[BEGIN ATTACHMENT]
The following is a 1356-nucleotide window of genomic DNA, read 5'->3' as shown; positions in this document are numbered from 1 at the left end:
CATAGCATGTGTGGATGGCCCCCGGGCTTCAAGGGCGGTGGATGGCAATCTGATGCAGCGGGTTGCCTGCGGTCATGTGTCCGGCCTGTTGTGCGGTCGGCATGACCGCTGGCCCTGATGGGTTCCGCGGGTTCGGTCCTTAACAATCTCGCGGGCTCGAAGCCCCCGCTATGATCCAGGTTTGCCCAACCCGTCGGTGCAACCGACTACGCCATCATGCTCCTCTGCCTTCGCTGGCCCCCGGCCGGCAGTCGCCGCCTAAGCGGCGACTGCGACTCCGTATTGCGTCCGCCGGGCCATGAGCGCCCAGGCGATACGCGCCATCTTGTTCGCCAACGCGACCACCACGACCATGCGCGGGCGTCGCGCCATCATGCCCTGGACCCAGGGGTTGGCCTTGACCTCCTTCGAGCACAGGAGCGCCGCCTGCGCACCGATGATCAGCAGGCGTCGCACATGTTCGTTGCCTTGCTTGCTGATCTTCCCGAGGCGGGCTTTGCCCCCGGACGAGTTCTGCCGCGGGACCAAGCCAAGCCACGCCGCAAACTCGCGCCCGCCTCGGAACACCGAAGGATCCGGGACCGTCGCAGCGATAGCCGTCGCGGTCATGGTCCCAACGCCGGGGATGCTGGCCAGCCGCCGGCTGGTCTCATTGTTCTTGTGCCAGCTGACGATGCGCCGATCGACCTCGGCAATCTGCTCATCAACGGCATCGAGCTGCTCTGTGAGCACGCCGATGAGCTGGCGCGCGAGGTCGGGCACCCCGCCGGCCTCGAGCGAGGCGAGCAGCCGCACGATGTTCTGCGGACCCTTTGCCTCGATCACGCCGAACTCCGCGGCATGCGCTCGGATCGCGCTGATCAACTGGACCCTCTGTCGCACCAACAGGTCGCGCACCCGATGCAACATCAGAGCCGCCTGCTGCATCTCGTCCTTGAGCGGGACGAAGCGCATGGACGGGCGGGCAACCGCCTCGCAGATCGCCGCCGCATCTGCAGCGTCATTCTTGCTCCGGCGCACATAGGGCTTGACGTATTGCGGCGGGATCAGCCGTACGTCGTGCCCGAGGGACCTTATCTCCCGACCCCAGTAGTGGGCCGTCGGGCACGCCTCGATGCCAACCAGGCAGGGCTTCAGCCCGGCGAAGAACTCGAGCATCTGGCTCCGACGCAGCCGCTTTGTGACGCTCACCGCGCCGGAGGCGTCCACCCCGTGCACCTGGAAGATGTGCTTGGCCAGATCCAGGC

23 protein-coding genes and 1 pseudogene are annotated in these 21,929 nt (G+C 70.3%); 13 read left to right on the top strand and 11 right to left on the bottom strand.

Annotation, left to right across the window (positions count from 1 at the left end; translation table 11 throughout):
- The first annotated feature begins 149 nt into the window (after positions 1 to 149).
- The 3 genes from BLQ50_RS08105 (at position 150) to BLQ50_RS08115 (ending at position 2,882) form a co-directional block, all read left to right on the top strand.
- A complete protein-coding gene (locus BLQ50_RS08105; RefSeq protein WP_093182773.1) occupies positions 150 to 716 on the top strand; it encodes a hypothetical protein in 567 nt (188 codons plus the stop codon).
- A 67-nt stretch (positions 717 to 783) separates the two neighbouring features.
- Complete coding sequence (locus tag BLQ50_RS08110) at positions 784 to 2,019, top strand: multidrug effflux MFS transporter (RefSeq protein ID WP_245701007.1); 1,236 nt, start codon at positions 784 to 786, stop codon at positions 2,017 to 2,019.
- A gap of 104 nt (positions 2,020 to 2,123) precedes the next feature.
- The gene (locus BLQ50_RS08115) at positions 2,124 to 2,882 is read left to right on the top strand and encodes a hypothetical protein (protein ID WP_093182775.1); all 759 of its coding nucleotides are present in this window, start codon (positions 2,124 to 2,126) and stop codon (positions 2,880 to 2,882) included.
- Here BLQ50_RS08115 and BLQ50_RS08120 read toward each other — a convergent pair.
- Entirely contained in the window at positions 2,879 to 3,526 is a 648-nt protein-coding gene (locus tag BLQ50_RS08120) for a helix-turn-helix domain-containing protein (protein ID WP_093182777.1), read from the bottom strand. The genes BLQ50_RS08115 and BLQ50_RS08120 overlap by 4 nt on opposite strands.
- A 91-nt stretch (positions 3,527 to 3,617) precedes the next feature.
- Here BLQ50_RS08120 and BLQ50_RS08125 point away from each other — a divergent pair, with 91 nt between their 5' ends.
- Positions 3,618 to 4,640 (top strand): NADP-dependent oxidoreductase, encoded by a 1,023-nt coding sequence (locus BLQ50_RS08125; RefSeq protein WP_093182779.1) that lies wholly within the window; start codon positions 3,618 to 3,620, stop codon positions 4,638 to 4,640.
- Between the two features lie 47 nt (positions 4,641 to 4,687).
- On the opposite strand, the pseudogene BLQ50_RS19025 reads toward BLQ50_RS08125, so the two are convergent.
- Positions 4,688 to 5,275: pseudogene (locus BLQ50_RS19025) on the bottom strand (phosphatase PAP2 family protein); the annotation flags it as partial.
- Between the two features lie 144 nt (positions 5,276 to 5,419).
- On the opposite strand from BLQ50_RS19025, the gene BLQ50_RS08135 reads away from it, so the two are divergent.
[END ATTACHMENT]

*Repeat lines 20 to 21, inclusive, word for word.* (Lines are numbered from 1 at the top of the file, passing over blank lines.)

- Between the two features lie 144 nt (positions 5,276 to 5,419).
- On the opposite strand from BLQ50_RS19025, the gene BLQ50_RS08135 reads away from it, so the two are divergent.